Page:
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Living with PCOS and Accepting It

Rhea Singh writes about being diagnosed with Polycystic Ovary Syndrome and how she found her own beauty.

Photo of a woman wearing a black coat and blue jeans standing outside in the snow fall
Rhea Singh. Photo by Josh Cameron.

‘Abnormality’ is a word I am intimately familiar with. For most of my life, I saw abnormality in myself with my irregular period cycle, skin discolorations and excessive hair growth. With these symptoms all so heavily entrenched in my daily routine, my abnormality was something I was forced to face every day when I looked in the mirror.

I thought things took a turn for the worse when I was diagnosed with Polycystic Ovary Syndrome (PCOS). According to the Canadian Women’s Health Network, PCOS is a hormonal disorder that impacts approximately six to 10 per cent of women in Canada. Many of those who are affected are unaware of the condition despite it leading to miscarriages, diabetes, constant weight fluctuations, unwanted facial hair and patches of dark skin.

Abnormalities, like an increase of body and facial hair — which I became more aware of over time — were completely out of my control; they reinforced my feelings of being damaged. But having PCOS is like a game of chance. You either have it, or you’re lucky enough not to.

I felt as though life had played a practical joke on me and I was constantly comparing myself to my untouched friends, making me feel as though I wasn’t truly a woman at all. As I would stare at my reflection in the mirror, all I could think about were the changes I needed to make in order to fit my idea of beauty. Soon enough, my world became a revolving door of doctors' appointments, waxing sessions and thoughts of laser hair removal.

As a second-generation Indian-Canadian, I often look at the social stigmas that are placed upon young Indian women and how a disorder like PCOS can make it difficult to conform to the norms.

Gabrielle Lowe, a first-year performance dance student at Ryerson University was also diagnosed with PCOS. When discussing her experience, she told me about the pressures she felt society placed on her.

“In [our] society, girls are told to be hairless all the time, and that makes me feel less confident if I compare myself to others,” says Lowe. “I was pressured into removing my hair because I got made fun of for it, and I felt because I was being called out for it, I had to remove it.”

Lowe’s experience reminded me that self-acceptance leads to happiness. To achieve happiness, I needed to stop believing that PCOS controlled my life.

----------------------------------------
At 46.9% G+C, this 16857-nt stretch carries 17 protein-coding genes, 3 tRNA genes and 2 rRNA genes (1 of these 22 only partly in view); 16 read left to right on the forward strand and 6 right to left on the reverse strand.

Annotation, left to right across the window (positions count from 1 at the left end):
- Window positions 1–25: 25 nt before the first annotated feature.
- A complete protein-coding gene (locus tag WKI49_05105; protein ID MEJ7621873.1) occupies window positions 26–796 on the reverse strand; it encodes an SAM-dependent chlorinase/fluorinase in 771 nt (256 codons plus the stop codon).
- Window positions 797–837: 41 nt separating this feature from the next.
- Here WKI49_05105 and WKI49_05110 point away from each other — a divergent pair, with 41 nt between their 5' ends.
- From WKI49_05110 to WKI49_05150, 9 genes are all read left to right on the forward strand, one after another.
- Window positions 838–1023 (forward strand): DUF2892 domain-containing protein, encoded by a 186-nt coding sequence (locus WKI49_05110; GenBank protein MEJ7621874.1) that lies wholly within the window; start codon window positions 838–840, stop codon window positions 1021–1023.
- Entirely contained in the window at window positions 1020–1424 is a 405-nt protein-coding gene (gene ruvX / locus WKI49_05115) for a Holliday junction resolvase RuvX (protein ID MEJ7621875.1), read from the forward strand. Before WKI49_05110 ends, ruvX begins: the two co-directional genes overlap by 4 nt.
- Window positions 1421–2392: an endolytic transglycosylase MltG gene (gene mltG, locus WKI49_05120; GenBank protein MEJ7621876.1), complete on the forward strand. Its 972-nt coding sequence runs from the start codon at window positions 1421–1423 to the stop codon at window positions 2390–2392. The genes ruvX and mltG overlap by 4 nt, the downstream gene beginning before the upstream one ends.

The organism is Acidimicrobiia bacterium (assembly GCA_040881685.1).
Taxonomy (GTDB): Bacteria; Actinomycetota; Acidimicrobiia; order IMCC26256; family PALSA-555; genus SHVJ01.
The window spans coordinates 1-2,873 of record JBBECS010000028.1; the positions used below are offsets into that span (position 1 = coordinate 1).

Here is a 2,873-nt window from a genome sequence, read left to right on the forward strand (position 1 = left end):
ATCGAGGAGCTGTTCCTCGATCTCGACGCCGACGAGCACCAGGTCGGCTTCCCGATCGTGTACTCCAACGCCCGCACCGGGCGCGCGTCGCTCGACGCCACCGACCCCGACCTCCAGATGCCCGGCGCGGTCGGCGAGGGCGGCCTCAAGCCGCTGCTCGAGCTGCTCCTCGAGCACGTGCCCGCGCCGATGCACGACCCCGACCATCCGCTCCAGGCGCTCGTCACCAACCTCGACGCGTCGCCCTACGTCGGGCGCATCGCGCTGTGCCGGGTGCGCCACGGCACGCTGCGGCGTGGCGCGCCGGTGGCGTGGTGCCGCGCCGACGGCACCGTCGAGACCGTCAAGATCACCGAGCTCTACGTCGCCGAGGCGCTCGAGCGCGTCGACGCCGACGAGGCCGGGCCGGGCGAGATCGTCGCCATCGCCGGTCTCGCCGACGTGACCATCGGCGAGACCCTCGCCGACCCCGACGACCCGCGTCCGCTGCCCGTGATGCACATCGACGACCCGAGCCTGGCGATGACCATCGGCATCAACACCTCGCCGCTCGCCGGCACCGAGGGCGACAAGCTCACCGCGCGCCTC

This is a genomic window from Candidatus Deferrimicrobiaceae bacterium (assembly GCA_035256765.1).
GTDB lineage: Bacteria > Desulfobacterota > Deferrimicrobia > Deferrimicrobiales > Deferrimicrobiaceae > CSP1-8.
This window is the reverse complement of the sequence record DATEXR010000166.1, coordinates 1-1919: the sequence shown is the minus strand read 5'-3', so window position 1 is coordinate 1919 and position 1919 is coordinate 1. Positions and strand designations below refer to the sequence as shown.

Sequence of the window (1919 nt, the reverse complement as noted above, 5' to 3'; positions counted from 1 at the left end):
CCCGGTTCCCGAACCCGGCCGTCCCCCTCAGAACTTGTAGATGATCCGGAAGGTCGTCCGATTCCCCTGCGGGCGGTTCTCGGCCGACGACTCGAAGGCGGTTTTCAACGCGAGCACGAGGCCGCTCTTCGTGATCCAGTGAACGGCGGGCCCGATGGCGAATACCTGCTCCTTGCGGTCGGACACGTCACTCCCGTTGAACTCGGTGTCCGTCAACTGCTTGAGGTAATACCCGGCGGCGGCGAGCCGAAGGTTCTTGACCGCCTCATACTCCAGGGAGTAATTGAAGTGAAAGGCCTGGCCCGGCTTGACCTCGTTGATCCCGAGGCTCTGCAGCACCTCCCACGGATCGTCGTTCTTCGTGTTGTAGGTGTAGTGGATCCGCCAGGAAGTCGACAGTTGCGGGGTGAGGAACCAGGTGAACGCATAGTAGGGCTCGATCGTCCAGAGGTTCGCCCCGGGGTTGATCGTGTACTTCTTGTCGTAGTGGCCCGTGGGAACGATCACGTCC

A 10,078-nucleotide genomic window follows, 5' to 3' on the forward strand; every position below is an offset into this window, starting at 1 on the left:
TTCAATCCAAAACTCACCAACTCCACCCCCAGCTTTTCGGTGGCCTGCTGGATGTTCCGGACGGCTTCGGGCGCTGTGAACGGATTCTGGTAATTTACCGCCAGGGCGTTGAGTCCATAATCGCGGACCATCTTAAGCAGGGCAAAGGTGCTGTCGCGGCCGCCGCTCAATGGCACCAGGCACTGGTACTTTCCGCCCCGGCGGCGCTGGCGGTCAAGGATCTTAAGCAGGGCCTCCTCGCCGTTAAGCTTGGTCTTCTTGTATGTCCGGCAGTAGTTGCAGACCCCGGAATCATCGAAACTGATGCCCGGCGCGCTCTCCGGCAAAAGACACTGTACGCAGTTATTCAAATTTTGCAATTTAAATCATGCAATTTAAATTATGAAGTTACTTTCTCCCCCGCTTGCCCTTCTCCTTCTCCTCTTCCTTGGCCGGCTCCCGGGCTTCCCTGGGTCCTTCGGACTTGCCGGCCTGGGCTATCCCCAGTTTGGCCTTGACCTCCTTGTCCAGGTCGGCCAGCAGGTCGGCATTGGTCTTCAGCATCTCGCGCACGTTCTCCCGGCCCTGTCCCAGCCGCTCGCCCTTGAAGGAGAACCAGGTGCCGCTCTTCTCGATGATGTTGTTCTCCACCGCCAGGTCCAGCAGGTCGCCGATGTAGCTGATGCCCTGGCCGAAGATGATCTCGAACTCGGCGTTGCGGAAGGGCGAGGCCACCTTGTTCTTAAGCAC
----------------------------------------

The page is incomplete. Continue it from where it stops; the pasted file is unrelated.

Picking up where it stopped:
Dr. Emily Bennett, my naturopath, told me that talking about my syndrome would eventually help me become more comfortable with myself, and it did. It helped me understand that living with PCOS didn’t need to stop me from feeling beautiful — I could find my own beauty.

I found that moving from the United Arab Emirates to Toronto, specifically to Ryerson University, helped me cope with my condition. Ryerson’s diverse culture, which strives for inclusivity, has played an important role in changing my mindset that PCOS controlled my life. Events like the Body Positive Fashion Show held during orientation this year have helped to foster a positive environment for students struggling with body image. These events encourage people like myself to understand the different types of beauty in everyone.

Parts of myself that I had once thought to be abnormal became less of a disorder and more of a learning experience. I slowly learned that comparing myself to women who didn’t suffer from PCOS was an additional symptom I had created for myself, and I consequently created an unhealthy perception of my self-image.

I also realized that doctors, schools and communities should be more responsive and sensitive to PCOS and those who have it; there should be more groups and organizations to provide this aid. For young women at Ryerson, counselling at Ryerson’s Medical Centre is available as a resource. My weight group sessions hosted by Ryerson Student Health and Wellness provide both comprehensive care and assistance when directing women to improve physical and mental health.

PCOS should not be a disorder that is simply ignored, nor should it be something that defines women who have it.

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